Finally, I decided that I really should know how to drive a car with a manual transmission if we were going to be renting cars in countries where they actually apologize if all they have is an automatic. Besides, I am a terrible passenger and prefer to do more than my share of the driving. So, I started talking about how cute Minis are.

My Mini was dark green with black roof and two black stripes on the hood. The interior was black and the car was equipped with Bluetooth and an iPod connector. It was surprisingly spacious and with the back seats folded down, it was even big enough for a Costco run. The “S” meant that it had more zip.

Mr. Wonderful was still providing me with too much information on what it took to get out of park into first gear and then into second. After second gear it was easy, but the low gear beginning was a terror. "Give it more gas," he kept saying. "More gas? I don’t want the car to jump out and hit anything," I’d respond.

After several tries with my dearly beloved issuing instructions from the passenger seat, the stress was too much. Luckily, my computer came to the rescue. The Internet provided articles on driving stick and there are videos on YouTube. I’d watch the videos, realize that I was not the only one having difficulties learning this “instrument” and feel better about myself. In the evenings, I began taking my Mini out for a spin around the neighborhood. Stop signs became learning experiences … practice. Little hills became challenges. Actually, my eye suddenly could discern the tiniest of inclines where I’d seen none before. In a short time I was driving on the freeway to work.

Although there were lots of rough starts and bumpy shifts into first gear, I thought I was making progress. Until one day I had a crisis point. During lunch hour I needed to drive to the drug store to buy something. I left my office and got out of the parking lot. Then the trouble started. It seemed that I hit every red light between my office and the store. There was a slight uphill incline at each light. The only turns were left turns on busy multi-lane streets. I stalled out at each stop, and not just once. The drivers behind me were irritated and showed it. The two miles to the store seemed to take a lifetime to transit. Finally, stressed and sweaty, I got to the store and parked.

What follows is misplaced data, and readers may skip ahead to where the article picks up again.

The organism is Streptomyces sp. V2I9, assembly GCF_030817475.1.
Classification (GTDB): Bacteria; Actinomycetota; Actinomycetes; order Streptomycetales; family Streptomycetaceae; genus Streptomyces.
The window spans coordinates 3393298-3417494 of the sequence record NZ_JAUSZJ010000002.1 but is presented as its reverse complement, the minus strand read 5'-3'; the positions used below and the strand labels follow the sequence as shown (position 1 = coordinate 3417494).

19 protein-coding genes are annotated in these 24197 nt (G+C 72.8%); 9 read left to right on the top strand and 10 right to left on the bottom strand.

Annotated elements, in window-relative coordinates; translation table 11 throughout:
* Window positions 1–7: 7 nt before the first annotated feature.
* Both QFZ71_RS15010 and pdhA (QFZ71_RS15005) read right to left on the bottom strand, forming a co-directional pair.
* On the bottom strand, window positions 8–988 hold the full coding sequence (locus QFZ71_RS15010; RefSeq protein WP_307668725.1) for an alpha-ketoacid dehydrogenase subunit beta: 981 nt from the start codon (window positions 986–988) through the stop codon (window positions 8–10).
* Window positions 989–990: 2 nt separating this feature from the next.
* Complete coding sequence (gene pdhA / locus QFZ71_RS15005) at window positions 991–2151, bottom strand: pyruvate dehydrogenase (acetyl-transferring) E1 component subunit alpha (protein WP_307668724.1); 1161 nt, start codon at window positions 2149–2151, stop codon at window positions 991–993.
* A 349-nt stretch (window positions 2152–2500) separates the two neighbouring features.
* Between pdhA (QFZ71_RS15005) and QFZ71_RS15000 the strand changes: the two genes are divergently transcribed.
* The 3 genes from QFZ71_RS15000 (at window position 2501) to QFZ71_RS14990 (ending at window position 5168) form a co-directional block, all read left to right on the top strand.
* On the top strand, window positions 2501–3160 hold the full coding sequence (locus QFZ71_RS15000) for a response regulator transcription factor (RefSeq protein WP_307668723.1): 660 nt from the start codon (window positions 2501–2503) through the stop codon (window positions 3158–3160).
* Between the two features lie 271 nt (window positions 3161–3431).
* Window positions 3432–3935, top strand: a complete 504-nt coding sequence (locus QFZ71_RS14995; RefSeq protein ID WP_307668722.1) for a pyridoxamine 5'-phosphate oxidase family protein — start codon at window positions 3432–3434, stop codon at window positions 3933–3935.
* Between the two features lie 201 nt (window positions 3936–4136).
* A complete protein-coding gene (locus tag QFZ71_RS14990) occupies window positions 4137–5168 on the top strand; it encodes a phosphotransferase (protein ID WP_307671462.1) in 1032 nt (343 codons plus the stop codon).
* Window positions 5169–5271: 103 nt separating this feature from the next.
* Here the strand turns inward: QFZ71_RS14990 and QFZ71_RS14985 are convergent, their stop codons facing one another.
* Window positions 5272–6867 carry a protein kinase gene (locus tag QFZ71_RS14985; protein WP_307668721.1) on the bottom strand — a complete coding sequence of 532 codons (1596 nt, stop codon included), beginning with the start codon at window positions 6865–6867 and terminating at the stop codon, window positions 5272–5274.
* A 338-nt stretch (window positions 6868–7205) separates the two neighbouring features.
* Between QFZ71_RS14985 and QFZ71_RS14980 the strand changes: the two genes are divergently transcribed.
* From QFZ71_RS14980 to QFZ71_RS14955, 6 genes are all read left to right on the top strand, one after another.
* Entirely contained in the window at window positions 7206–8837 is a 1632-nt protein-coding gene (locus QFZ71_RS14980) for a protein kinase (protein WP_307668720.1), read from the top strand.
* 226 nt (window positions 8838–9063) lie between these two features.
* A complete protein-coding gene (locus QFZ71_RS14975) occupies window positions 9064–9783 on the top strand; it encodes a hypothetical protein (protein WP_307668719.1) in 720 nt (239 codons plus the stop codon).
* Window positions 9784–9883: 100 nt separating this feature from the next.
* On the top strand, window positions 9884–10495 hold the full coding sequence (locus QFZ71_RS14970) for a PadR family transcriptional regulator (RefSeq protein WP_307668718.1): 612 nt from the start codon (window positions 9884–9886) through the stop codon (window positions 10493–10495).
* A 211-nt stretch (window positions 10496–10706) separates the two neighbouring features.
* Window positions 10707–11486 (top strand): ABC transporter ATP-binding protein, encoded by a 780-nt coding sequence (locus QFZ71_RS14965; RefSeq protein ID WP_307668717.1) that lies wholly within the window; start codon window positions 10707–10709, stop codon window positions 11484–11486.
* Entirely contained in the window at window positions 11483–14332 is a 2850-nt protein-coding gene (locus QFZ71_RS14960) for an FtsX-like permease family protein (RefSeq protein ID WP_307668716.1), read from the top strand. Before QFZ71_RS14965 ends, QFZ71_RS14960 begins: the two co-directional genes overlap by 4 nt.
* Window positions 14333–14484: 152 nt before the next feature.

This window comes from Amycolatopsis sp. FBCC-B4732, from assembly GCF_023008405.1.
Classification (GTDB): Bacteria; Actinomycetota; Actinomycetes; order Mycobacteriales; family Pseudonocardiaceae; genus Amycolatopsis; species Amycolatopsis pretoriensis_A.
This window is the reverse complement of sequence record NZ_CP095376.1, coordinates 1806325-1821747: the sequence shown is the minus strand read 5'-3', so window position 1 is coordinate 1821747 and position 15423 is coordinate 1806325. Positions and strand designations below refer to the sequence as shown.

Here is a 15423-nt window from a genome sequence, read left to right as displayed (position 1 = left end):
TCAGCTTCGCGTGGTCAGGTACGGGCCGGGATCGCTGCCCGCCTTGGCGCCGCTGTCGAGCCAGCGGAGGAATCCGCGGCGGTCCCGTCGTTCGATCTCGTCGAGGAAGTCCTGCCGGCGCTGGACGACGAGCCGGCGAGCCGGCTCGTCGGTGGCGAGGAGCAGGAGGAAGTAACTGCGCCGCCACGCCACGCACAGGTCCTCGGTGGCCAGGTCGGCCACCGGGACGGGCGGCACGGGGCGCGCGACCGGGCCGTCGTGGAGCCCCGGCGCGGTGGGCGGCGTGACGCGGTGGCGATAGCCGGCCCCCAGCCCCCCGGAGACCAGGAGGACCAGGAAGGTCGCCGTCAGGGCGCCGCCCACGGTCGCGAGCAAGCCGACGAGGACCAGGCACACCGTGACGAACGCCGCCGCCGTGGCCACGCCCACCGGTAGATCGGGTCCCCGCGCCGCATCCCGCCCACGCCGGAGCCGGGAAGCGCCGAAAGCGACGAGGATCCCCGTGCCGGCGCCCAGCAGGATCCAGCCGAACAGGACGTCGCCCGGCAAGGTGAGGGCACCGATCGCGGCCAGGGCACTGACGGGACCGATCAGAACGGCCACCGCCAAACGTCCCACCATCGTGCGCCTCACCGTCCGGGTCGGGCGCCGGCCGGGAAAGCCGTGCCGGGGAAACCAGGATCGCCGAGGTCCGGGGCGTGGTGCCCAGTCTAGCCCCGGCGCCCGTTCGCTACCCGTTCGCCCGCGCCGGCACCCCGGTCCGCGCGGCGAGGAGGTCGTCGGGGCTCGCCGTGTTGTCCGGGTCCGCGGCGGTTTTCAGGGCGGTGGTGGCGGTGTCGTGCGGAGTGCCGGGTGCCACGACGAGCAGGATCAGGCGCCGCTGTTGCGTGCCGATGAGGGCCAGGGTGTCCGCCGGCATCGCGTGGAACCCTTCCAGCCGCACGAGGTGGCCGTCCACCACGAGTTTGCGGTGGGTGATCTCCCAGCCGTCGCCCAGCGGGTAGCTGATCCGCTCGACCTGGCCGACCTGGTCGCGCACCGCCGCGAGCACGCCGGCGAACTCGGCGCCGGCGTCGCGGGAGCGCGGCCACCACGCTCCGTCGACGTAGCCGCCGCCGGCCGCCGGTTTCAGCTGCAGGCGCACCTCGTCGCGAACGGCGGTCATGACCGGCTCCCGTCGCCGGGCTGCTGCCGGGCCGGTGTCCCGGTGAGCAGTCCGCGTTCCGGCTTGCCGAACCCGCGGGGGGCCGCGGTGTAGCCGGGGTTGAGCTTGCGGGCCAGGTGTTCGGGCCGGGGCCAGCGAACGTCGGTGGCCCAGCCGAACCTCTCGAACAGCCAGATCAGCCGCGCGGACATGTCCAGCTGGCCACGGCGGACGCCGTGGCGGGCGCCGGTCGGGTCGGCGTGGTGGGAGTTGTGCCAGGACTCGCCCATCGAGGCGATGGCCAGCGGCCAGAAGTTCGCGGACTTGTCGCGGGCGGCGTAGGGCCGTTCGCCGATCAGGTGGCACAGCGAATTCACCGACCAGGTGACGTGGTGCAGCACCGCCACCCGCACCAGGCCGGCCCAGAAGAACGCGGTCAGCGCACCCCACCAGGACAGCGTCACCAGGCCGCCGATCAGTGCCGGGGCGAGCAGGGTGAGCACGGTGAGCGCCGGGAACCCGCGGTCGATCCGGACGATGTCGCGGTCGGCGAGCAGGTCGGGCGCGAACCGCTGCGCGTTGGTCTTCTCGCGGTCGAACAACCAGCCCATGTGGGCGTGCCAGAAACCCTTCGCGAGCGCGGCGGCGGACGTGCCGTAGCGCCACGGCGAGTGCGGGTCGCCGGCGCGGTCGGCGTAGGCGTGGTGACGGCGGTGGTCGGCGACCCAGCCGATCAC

At the drug store I was walking down the center aisle in one direction while having my head turned to the right to read the signs above each aisle indicating what’s there. Suddenly, bang! I bumped into a clerk wheeling a dolly loaded with products. I got a small cut on my foot. Tears started flowing and flowing. All the while I was assuring the stocking clerk that he did not have to call his manager, that I did not need a chair and that I was really OK.

Still in tears I walked out of the store and got into the Mini. I thought of calling Mr. Wonderful to “save” me, but he was playing golf that day and he never keeps his cell phone on. Then I thought of calling my friend Paul at work, he is a buddy and a car collector. Then I realized that if anyone “saved” me from driving the Mini, I’d never drive it again and I’d never learn stick shift. I buckled the seat belt, took a deep breath, and put the clutch into reverse. Reverse is really what saved me. When moving in reverse, there is a natural tendency to take one’s time, to release the clutch slowly and smoothly while giving the engine gas with the other foot. Made it. Now, I just had to apply the same principle when going forward. It worked –- not beautifully but it worked. I got back to the office. My meltdown became a positive turning point.

It took more time to get the hang of things and to be confident enough to go up steeper hills. Although I still stalled out from time to time, my confidence never fled again. I got to know what to do and how. Ultimately, smooth like a hot knife through butter. Yeah!

Sunday, July 18, 2010

Summer Salad

It has been a hot week and humid ... not that “dry heat” we all pretend to love.  Cooking has been minimal ... some grilling to keep the house cooler and lots of salads.  Today I remembered one my mother makes on hot summer days.  She learned the recipe from her father, who got it from his mother and so on.  Suffice it to say, the family has been happily eating this crunchy, tart, and cool salad for a couple of centuries,
The proportions of the ingredients are flexible, it all depends on how much is available and how much you like any particular item:
2 cups sour kraut*, drained and with excess liquid squeezed out
1 large carrot, Julianned or shredded 
4 scallions, chopped
1 red apple, chopped
1/2 cup coarsely chopped walnuts
1/4 cup oil [light olive or any mild flavored oil]
Salt, pepper